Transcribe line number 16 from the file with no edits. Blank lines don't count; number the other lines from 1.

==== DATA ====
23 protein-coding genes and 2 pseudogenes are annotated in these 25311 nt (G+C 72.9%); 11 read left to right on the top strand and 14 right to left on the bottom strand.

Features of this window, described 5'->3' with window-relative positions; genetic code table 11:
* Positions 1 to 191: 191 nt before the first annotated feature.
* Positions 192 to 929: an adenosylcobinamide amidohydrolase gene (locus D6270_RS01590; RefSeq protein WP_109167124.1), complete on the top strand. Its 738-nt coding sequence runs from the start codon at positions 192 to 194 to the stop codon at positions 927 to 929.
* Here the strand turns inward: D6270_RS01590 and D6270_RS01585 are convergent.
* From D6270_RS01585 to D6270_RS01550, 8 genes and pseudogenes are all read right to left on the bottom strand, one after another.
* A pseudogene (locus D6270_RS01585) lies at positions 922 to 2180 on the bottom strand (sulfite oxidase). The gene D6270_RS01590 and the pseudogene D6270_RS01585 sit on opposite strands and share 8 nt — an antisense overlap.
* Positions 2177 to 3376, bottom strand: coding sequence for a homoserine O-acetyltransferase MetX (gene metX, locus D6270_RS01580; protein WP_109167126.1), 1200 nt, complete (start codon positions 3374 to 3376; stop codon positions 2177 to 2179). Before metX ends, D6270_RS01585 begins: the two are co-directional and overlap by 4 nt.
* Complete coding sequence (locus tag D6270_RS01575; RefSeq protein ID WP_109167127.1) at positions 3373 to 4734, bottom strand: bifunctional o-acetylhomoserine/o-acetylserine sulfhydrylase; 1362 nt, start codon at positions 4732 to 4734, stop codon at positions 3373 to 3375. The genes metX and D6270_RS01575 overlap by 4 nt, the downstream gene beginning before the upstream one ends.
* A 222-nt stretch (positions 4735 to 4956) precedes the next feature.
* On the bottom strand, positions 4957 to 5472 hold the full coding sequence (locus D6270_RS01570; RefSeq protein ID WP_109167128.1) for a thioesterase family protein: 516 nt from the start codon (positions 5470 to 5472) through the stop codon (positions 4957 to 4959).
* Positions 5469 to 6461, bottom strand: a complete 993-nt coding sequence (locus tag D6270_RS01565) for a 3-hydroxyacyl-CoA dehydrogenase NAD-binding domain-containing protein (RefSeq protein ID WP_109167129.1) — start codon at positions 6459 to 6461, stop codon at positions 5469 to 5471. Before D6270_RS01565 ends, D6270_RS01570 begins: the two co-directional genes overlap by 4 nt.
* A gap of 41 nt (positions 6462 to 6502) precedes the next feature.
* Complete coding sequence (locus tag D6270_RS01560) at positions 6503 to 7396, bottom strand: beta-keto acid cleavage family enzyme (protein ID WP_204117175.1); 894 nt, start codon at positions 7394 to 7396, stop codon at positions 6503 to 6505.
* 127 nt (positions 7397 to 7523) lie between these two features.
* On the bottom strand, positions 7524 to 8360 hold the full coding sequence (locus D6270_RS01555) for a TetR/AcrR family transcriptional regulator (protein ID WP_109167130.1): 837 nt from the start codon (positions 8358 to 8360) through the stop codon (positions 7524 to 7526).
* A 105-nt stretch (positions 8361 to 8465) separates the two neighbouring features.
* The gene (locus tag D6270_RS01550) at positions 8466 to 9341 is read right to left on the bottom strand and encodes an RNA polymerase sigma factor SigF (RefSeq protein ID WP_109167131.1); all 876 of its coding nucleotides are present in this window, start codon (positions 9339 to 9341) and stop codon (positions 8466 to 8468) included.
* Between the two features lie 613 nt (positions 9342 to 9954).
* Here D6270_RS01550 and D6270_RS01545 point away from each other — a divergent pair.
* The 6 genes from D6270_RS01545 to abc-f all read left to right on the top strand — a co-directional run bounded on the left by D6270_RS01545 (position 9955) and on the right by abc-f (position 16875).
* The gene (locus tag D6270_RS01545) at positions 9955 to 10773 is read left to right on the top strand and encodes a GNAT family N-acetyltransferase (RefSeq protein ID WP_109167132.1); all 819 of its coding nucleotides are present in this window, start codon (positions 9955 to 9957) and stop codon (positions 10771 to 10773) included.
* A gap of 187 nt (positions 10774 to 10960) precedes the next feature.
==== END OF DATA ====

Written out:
* On the bottom strand, positions 7524 to 8360 hold the full coding sequence (locus D6270_RS01555) for a TetR/AcrR family transcriptional regulator (protein ID WP_109167130.1): 837 nt from the start codon (positions 8358 to 8360) through the stop codon (positions 7524 to 7526).